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Neurobiologist Qiufu Ma Joins Westlake
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Recently, neurobiologist Qiufu Ma joined Westlake as a full-time chair professor of neurobiology and director of the Physiology and Bioelectronic Medicine Research Center.
Respiration, pulse, body temperature and blood pressure can all be accurately quantified by instruments, and are tangible evidence of the existence of life. And yet, nothing inspires more respect for the body than pain—a vital sign that cannot be quantified.
To most people, pain is a "black box". Pain can hardly be described or felt by another person. But when the pain hits, we know for sure something goes wrong with the body.
Ma has long been committed to the research of pain pathways. While teaching at the Department of Neurobiology at Harvard Medical School and the Dana-Farber Cancer Institute, he led a team and discovered key transcription factors that control the formation of somatosensory cells, including pain, seminal contributions to the transmission of pain in the spinal cord circuit.
Except for his white hair, Ma is not conspicuous on campus. He is thin and carries a black thermos wherever he goes. He has been in the United States for more than 30 years, but he still prefers tea over coffee.
He happened to be the person who took the biomedical scientists in China by storm a year ago.
In October 2021, Ma’s team, together with Prof. Yanqing Wang of Fudan University and Prof. Xianghong Jing's team with the Institute of Acupuncture and Moxibustion of the Chinese Academy of Chinese Medical Sciences, published a paper in Nature. The paper revealed a class of PROKR2-Cre-labeled dorsal root ganglion (DRG) sensory neurons and discussed how we can predict the anti-inflammatory effect of low-intensity electroacupuncture stimulation in different parts.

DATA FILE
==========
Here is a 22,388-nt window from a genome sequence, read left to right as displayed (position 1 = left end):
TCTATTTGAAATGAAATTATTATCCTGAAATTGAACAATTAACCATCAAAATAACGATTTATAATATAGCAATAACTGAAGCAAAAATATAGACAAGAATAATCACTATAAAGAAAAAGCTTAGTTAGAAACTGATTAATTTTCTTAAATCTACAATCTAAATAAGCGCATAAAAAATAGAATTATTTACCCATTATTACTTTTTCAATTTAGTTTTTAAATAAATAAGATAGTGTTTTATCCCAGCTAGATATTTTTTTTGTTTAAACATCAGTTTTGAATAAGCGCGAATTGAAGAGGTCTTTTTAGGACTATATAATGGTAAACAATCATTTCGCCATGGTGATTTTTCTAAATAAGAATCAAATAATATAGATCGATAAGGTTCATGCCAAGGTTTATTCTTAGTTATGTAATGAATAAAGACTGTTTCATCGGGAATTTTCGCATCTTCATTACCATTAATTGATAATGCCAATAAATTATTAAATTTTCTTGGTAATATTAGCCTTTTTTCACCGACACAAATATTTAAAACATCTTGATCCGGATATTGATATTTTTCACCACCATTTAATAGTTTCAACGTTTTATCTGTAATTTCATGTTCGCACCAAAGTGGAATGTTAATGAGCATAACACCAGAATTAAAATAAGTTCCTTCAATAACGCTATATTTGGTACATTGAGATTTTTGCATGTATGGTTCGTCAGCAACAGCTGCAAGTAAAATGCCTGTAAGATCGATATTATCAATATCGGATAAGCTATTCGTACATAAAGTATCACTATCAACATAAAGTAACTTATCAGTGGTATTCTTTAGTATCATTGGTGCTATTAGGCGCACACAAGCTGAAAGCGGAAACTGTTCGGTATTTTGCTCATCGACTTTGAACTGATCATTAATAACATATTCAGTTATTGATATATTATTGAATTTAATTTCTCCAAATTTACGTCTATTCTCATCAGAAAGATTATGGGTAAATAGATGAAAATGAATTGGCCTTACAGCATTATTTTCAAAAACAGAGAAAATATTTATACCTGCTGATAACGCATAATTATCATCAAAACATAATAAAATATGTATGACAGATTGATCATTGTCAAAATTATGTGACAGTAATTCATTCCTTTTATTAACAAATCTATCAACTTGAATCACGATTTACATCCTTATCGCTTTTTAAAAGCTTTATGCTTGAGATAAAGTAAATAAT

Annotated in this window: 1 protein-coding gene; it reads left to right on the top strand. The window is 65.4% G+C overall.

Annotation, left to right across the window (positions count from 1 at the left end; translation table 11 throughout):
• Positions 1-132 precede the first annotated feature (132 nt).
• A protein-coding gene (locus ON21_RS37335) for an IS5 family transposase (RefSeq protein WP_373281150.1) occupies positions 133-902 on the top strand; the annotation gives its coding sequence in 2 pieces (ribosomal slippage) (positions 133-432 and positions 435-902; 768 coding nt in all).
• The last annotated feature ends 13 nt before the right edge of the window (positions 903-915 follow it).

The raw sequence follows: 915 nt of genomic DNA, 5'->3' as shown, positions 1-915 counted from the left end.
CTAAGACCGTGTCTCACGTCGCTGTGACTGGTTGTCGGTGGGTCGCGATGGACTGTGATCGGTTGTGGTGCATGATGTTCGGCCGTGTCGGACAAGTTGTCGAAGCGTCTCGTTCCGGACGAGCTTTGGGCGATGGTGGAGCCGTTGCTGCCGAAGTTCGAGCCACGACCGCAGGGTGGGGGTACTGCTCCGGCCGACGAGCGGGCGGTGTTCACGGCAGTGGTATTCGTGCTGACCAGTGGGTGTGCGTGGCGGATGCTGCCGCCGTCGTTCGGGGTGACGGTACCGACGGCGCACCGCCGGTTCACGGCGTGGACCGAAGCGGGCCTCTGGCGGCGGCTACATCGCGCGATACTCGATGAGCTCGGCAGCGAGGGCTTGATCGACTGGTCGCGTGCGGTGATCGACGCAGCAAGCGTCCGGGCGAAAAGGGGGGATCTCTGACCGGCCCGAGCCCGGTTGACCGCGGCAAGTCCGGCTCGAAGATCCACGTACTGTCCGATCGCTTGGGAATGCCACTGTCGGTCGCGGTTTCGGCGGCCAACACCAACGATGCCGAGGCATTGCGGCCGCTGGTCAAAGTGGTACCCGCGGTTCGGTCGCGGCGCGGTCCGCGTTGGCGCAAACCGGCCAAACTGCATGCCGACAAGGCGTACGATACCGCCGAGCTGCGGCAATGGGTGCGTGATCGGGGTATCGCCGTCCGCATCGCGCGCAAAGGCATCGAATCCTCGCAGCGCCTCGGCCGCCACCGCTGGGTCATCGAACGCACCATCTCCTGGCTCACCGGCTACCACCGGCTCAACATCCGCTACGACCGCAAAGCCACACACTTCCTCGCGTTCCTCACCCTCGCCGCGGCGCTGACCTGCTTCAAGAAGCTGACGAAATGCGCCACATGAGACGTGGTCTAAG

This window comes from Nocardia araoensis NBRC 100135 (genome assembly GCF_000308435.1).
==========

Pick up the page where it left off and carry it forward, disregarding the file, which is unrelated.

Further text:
The work represents a milestone breakthrough in acupuncture and moxibustion research.
In an article published in Neuron in August 2020, Ma’s team confirmed that when a mouse's hindlimb acupoint "Zusanli" and abdominal acupoint "Tianshu" were stimulated with low-intensity electroacupuncture, it could alleviate the inflammatory factor storm in mice and reduce the mortality rate by about two-thirds. However, different stimulation methods correspond to completely different pathways. Stimulating "Zusanli" activates the vagus nerve-adrenal anti-inflammatory pathway, but stimulating "Tianshu" cannot induce the same corresponding anti-inflammatory pathway.
When the above two papers were published, Ma was teaching in the United States and was a full professor at the Department of Neurobiology of Harvard University and the Dana-Farber Cancer Institute of Harvard Medical School. He did not foresee that these two papers would attract so much attention in China.
"It is very interesting that after our study came out, international colleagues commented that this was another exploration of bioelectronic medicine, and people with a Chinese cultural background would quickly associate it with traditional Chinese medicine and acupuncture," Ma said in an interview with China Science Daily.
As one of the research directions of modern medicine, bioelectronic medicine activates the central or peripheral nervous system through electrical stimulation, and remotely regulates physiological functions through the mediation of specific neural pathways. To remotely adjust body functions, the underlying mechanisms may overlap somewhat.
"Our study did not involve the meridian system, but it does provide some relatively specific explanations for the acupoints in Chinese medicine at the level of neuroanatomy," said Ma. “Both electroacupuncture stimulation and traditional acupuncture are methods of stimulation.” From the perspective of scientific research, the intensity of electroacupuncture stimulation is easier to quantify, and it is easier to control the activation of specific neural pathways.
Whether it is pain, acupuncture or systems biology, the "black boxes" are stacked one after another in front of Ma. Scientific exploration is sometimes like solving a mystery. Plunging headlong into a "black box" full of unknowns is what makes scientific research fascinating. It is said that that pain is like a sharp knife.
As most people are trying to reduce pain perception, researchers like Ma are exploring the science of pain and more unknown mechanisms.
Neurobiologist Qiufu Ma Joins Westlake